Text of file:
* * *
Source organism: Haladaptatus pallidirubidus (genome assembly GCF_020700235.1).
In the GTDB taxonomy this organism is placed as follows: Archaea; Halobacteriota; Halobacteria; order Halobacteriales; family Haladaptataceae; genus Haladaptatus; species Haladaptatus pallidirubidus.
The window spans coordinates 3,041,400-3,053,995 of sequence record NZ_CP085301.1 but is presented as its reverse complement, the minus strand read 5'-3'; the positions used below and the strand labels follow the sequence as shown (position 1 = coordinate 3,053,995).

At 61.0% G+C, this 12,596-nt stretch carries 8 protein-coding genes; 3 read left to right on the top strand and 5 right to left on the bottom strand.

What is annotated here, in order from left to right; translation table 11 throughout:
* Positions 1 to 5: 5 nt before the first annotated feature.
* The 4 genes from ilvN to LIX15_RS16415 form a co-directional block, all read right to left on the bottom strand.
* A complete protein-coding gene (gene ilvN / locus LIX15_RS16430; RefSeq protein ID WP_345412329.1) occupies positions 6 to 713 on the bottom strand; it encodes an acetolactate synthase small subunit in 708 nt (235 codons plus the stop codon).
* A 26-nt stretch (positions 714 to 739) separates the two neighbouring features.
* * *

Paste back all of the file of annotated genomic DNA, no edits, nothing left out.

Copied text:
Source organism: Haladaptatus pallidirubidus (genome assembly GCF_020700235.1).
In the GTDB taxonomy this organism is placed as follows: Archaea; Halobacteriota; Halobacteria; order Halobacteriales; family Haladaptataceae; genus Haladaptatus; species Haladaptatus pallidirubidus.
The window spans coordinates 3,041,400-3,053,995 of sequence record NZ_CP085301.1 but is presented as its reverse complement, the minus strand read 5'-3'; the positions used below and the strand labels follow the sequence as shown (position 1 = coordinate 3,053,995).

At 61.0% G+C, this 12,596-nt stretch carries 8 protein-coding genes; 3 read left to right on the top strand and 5 right to left on the bottom strand.

What is annotated here, in order from left to right; translation table 11 throughout:
* Positions 1 to 5: 5 nt before the first annotated feature.
* The 4 genes from ilvN to LIX15_RS16415 form a co-directional block, all read right to left on the bottom strand.
* A complete protein-coding gene (gene ilvN / locus LIX15_RS16430; RefSeq protein ID WP_345412329.1) occupies positions 6 to 713 on the bottom strand; it encodes an acetolactate synthase small subunit in 708 nt (235 codons plus the stop codon).
* A 26-nt stretch (positions 714 to 739) separates the two neighbouring features.